Our first runner set off to the hooter and our infectious cheers down the mountain at exactly 5.15pm. It was on. Diving in our new look van we raced down the windy mountain road to cheer runner 1 on her way. Our van had a while before it took over the baton responsibilities so after watching the change over between runner 1 and 2 with some more excited screams we whizzed off to our first exchange. This a car park full of other weird and wonderful looking vans and a hub of energised and highly anticipated runners. The beats pill came out, our tunes drowned out all of our competition and we paced nervously. I was up and down like a yoyo, one minute sprawled out across a parking space trying to stretch out, the next minute dancing like I had downed a bottle of tequila at a rave, the next stuffing my face with pretzels and guzzling Gatorade. My first run was predicted to be around 1145 at night. I had a while.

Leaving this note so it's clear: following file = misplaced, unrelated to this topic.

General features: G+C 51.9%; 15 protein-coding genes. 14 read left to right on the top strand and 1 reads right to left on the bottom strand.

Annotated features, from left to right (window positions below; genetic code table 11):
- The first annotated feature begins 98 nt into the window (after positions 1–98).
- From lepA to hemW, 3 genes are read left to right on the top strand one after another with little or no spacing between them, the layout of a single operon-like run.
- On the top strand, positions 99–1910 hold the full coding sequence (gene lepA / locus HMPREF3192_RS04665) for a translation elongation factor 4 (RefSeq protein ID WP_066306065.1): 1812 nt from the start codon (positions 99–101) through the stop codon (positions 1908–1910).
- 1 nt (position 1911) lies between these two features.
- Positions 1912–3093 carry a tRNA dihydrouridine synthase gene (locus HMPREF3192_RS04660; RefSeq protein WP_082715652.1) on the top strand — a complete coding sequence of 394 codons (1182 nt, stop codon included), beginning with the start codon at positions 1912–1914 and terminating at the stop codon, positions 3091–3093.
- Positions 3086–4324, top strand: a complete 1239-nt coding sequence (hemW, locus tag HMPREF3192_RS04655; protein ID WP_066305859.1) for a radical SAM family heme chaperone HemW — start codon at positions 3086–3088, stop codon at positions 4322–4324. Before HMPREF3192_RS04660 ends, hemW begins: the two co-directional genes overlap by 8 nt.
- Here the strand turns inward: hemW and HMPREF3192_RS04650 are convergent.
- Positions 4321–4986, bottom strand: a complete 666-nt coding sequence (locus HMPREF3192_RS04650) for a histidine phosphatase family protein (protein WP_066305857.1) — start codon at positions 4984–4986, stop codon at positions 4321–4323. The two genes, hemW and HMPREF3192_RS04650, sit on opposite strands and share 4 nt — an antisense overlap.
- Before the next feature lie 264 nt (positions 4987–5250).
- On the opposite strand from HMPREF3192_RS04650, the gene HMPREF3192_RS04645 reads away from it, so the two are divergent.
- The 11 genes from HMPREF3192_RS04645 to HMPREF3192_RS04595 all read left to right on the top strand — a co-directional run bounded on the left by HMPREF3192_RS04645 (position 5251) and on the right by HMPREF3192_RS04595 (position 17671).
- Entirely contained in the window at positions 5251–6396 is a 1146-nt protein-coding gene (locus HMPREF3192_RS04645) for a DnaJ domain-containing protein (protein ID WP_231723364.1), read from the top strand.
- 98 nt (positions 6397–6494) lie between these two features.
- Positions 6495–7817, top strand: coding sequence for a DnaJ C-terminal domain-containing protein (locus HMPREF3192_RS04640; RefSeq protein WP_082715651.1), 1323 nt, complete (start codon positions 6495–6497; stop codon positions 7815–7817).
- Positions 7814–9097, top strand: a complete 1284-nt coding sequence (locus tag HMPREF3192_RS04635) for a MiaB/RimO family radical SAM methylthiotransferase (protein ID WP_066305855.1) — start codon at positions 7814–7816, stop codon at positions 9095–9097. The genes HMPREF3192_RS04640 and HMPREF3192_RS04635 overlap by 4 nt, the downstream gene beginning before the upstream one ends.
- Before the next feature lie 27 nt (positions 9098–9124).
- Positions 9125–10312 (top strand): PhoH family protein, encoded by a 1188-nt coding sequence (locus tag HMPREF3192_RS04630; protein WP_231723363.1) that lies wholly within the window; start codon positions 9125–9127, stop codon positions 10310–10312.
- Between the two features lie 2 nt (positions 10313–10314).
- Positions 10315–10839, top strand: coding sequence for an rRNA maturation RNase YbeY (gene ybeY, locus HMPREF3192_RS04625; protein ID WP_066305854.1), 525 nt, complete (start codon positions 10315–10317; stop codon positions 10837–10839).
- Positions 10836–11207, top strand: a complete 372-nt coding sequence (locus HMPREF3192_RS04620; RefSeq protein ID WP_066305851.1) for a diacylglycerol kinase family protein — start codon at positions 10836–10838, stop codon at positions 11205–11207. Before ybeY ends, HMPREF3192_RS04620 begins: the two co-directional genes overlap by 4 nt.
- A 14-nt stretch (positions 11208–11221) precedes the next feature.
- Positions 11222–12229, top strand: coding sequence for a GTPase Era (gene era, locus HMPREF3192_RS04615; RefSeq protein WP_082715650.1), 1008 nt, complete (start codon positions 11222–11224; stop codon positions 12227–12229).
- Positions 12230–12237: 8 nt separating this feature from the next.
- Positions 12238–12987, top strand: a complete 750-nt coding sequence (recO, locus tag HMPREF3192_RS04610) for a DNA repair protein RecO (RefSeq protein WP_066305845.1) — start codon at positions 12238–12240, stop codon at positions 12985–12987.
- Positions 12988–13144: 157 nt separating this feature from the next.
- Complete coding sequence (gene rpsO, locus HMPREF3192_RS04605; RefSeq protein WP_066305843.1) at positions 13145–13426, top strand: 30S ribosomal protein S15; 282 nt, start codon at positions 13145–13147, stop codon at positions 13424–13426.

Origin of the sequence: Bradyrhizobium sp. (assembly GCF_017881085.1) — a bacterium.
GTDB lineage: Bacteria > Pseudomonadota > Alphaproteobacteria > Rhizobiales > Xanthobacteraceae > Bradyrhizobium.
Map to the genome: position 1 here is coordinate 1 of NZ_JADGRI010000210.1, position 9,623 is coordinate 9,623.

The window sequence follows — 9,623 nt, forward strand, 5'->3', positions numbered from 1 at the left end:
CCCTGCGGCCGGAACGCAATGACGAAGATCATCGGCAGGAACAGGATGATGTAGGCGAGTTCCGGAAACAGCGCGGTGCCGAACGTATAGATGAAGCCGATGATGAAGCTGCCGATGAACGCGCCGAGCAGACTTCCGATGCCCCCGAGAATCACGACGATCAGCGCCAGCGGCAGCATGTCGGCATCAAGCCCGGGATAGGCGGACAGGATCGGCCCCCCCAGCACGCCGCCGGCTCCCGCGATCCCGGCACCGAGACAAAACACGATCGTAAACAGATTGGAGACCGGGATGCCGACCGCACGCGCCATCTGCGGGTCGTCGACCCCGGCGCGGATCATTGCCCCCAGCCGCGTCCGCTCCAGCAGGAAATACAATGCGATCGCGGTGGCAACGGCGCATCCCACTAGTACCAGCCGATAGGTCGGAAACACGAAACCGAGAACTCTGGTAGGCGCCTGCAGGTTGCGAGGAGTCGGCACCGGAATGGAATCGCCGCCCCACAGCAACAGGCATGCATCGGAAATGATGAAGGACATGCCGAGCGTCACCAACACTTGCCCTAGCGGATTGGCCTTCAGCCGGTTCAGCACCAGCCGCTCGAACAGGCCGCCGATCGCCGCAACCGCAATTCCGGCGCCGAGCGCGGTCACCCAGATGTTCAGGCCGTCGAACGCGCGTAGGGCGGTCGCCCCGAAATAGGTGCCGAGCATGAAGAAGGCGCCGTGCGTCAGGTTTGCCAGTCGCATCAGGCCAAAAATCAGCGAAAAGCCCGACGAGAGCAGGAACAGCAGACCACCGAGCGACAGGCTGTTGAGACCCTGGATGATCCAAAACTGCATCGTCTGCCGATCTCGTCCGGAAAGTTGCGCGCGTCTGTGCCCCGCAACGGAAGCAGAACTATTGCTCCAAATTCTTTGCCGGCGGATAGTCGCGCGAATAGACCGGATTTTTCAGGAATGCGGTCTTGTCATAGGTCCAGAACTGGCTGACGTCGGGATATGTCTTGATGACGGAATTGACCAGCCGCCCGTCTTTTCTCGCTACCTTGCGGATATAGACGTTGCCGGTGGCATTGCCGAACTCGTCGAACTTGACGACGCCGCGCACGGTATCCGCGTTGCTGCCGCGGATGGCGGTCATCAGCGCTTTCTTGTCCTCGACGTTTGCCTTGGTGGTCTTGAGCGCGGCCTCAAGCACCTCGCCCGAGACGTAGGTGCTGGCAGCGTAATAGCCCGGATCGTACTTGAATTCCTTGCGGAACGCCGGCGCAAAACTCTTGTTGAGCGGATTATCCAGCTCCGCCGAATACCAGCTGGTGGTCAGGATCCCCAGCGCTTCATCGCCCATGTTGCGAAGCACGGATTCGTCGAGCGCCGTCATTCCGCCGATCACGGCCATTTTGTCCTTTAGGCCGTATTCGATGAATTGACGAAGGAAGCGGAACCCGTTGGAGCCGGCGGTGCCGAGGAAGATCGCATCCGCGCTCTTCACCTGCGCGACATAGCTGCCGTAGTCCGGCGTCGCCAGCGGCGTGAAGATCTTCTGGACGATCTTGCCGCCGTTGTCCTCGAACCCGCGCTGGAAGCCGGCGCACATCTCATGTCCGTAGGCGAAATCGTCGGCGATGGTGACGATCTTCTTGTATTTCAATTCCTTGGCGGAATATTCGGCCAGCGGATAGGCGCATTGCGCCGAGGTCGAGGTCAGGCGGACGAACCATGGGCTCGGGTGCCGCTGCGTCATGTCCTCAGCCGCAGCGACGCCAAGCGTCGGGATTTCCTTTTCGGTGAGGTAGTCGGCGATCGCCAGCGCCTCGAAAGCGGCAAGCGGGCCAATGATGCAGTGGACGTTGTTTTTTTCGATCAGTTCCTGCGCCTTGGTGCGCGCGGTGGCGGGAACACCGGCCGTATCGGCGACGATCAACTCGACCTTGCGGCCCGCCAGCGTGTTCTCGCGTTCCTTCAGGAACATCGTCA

Supporting the rest of my crew was key to me, legs akimbo as I raced from our van to the exchange to greet my tired but ecstatic runner and set the next one off. Elizabeth started our van, an American pocket rocket, ridiculously strong and fast with an amusing passion for subway and mountain dew. Elle was next a gorgeous bubbly Londoner who had found a recent love in running outshone all other runners on her leg. She passed to Knox, an inspiring and intriguing runner from New York who had a running crew called the Black Roses - he was fast and I mean fast. Knox then passed to me. When I say passed it was more slapped - our baton wasn't quite a traditional baton but a bright yellow flick band that you took off your wrist nearing the runner and smacked it on their wrist. I waited for Knox with my Danish team mate who I will introduce shortly - Troels. We anxiously checked that I was ready, my head torch on as is regulation along with my high vis flashing vest. I warmed up as calmly as I could in the pitch dark, it was around 1140pm. We had no way of knowing where our runner was it was all guess work. All of a sudden '272' was balled from one of the race crew on the leg changes. I sprung from some slightly dodgy stretching pose, dashed to the exchange zone - just like on a track relay - and the next thing I know the 'baton' is on my wrist and I am absolutely pelting it through a deep dark forest.